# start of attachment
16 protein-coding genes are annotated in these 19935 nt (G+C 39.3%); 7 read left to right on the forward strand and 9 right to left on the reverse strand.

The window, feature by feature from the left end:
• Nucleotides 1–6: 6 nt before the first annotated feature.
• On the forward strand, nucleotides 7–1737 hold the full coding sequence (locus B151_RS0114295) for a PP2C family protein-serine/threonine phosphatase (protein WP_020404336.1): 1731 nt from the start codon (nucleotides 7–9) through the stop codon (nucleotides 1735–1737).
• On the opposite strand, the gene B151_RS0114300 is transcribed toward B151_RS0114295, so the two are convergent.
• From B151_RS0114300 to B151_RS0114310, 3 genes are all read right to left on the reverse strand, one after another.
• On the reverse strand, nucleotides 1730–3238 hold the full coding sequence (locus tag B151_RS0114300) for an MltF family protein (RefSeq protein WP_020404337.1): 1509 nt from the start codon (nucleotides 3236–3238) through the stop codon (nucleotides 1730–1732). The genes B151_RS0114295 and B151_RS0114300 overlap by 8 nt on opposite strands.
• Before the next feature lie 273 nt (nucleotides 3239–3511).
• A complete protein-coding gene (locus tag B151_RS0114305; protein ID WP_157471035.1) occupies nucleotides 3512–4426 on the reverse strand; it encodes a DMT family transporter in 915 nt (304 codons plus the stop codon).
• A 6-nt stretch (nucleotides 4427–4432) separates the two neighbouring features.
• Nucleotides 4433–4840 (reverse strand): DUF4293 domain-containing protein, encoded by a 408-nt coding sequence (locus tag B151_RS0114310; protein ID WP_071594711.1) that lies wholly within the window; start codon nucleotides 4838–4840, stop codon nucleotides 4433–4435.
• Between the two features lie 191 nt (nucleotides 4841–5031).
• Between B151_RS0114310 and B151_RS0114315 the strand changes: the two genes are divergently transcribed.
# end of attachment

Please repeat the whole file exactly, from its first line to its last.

16 protein-coding genes are annotated in these 19935 nt (G+C 39.3%); 7 read left to right on the forward strand and 9 right to left on the reverse strand.

The window, feature by feature from the left end:
• Nucleotides 1–6: 6 nt before the first annotated feature.
• On the forward strand, nucleotides 7–1737 hold the full coding sequence (locus B151_RS0114295) for a PP2C family protein-serine/threonine phosphatase (protein WP_020404336.1): 1731 nt from the start codon (nucleotides 7–9) through the stop codon (nucleotides 1735–1737).
• On the opposite strand, the gene B151_RS0114300 is transcribed toward B151_RS0114295, so the two are convergent.
• From B151_RS0114300 to B151_RS0114310, 3 genes are all read right to left on the reverse strand, one after another.
• On the reverse strand, nucleotides 1730–3238 hold the full coding sequence (locus tag B151_RS0114300) for an MltF family protein (RefSeq protein WP_020404337.1): 1509 nt from the start codon (nucleotides 3236–3238) through the stop codon (nucleotides 1730–1732). The genes B151_RS0114295 and B151_RS0114300 overlap by 8 nt on opposite strands.
• Before the next feature lie 273 nt (nucleotides 3239–3511).
• A complete protein-coding gene (locus tag B151_RS0114305; protein ID WP_157471035.1) occupies nucleotides 3512–4426 on the reverse strand; it encodes a DMT family transporter in 915 nt (304 codons plus the stop codon).
• A 6-nt stretch (nucleotides 4427–4432) separates the two neighbouring features.
• Nucleotides 4433–4840 (reverse strand): DUF4293 domain-containing protein, encoded by a 408-nt coding sequence (locus tag B151_RS0114310; protein ID WP_071594711.1) that lies wholly within the window; start codon nucleotides 4838–4840, stop codon nucleotides 4433–4435.
• Between the two features lie 191 nt (nucleotides 4841–5031).
• Between B151_RS0114310 and B151_RS0114315 the strand changes: the two genes are divergently transcribed.